It is hard to decribe what it feels like to be riding alongside the river and under the interstate. Riding through the river falls area is so loud you can not hear yourself talk as the water crashes through this section of the canyon. You can “feel” the water hitting the boulders. At one place where I stopped to take pictures the mist was heavy from the crashing waters and the sound drowned out the road noise just above my head. While I 70 and the railroad go through a couple of sets of tunnels, the trail follows the river going through only man made tunnels crossing under the interstate.

It was surprising to find a generating station along the trail. Never saw it when we drove through. Of course, I did not know there was a dam at Hanging Lake either, as I 70 is in a tunnel for that section. The trailhead came up quickly and ended just before Destoro. Took a break and used the vault toilets before heading back. I had lunch at the Hanging Lake rest area and by now there were dozens of folks walking up the trail to the Hanging Lake trail. Looked like they were all getting ready for some serious hiking!

Going back was an easier ride downhill but still just as exhilarating. The pictures do not do justice to the wonder of this trail. It did not seem like 28 miles round trip. I hope you enjoy the pictures and thanks for reading.


Glenwood Canyon

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Silt Colorado – Rifle Falls State Park

We left Salida and traveled to Silt Colorado via US 285 and US 24. The stretch of 24 we were on is known as the Top of the Rockies. We had a wonderful journey through Leadville and the mountains leading down to I 70 east of Glenwood. I think we topped out around 11,200 feet pulling our 40 ft. Montana. The F350 turbo diesel handled it with ease. What a beautiful road. The mountains are simple out of this world. Then the trip through Glenwood canyon was another thing.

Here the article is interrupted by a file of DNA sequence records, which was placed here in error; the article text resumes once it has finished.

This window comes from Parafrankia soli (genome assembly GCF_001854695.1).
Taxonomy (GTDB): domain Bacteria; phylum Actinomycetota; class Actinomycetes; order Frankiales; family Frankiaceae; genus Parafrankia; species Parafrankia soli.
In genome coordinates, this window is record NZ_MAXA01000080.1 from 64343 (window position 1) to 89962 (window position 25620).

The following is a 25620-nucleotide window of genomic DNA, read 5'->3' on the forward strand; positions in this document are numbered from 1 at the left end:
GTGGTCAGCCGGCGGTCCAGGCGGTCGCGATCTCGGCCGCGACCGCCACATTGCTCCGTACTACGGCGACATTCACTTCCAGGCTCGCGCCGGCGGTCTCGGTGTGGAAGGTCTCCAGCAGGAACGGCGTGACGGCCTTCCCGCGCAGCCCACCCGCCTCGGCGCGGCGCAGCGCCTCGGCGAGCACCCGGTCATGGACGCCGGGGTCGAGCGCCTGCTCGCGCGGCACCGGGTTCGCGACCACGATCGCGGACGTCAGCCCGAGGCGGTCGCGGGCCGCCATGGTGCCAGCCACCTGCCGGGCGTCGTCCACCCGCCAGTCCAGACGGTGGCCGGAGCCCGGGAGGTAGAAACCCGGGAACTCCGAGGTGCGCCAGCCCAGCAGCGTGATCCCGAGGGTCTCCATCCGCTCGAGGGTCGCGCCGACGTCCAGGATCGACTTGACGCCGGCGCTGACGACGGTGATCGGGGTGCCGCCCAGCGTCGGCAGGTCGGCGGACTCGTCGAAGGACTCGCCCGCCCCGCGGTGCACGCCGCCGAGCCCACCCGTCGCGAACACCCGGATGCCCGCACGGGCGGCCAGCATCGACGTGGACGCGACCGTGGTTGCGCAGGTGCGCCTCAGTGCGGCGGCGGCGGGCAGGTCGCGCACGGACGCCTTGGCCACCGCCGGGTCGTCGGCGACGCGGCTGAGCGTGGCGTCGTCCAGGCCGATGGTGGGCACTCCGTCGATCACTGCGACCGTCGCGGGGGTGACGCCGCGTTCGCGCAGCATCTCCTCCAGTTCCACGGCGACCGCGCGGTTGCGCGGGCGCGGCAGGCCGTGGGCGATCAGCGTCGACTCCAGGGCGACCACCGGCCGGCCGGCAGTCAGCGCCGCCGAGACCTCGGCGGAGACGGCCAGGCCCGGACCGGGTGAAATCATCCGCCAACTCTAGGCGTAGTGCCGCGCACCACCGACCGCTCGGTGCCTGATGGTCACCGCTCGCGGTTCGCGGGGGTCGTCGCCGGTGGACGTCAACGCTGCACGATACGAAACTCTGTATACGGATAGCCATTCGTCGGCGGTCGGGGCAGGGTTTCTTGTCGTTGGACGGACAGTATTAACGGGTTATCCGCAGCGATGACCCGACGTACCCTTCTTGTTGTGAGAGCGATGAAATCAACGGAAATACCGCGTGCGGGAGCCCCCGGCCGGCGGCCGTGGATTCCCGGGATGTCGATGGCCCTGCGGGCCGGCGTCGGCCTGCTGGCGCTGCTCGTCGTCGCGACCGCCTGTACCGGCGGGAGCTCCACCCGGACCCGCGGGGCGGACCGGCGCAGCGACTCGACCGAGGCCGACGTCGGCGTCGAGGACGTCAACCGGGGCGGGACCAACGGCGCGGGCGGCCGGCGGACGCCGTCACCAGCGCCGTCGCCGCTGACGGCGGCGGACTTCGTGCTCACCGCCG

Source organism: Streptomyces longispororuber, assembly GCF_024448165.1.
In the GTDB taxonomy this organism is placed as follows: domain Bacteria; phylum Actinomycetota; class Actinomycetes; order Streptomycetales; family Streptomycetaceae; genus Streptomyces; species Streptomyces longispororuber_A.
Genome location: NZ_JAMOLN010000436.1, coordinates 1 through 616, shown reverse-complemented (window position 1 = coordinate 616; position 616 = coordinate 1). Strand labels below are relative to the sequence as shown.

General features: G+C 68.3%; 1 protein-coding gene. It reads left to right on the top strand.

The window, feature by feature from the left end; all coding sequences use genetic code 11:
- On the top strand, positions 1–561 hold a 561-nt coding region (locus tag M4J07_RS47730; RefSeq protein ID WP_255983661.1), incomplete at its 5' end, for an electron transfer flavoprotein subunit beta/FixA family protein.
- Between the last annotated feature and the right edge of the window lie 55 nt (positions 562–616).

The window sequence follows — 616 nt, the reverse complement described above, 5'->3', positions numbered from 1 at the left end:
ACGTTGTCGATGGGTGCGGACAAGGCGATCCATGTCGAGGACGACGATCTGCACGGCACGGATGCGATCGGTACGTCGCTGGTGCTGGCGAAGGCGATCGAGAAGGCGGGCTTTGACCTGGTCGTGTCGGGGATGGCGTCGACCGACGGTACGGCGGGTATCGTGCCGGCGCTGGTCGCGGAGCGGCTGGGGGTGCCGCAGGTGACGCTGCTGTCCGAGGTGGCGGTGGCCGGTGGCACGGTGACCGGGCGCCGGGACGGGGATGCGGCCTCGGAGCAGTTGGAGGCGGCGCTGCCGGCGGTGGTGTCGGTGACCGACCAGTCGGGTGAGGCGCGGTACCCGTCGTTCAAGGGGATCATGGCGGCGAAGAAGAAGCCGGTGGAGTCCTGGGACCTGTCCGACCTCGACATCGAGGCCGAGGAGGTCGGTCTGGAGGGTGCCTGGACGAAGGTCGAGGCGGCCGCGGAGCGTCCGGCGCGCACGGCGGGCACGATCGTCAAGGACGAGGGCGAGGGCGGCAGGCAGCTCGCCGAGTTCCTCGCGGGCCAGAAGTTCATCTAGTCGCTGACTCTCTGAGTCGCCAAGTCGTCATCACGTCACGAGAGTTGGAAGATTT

The Glenwood Canyon stretch of I 70 is an engineering marvel and the canyon views are spectacular. However, for the driver, this is an intense section of road. There are lots of curves, construction, and accidents (everytime I have been on it there was always an accident). We made it safely to Silt and the Silt/Colorado River KOA.

This campground is new, still under construction, and big! It sits right on the Colorado River and is just across I 70 from Silt. The campground has the largest dog park I have ever seen in an RV park and it is all grass. Scout loves it!

In the local vicinity is Rifle Falls State Park which is very interesting and pretty. Peg and I took Scout and had a great afternoon exploring the falls and hatchery.  The ponds on top of the falls are full of trout and so is the stream flowing away from the falls, so there were fishermen about and Peg saw one big Trout caught. Linked below are pictures of this adventure. Oh by the way, the park really likes dogs. This feature is provided for the likes of Scout! 40215583490_12a9470a33_o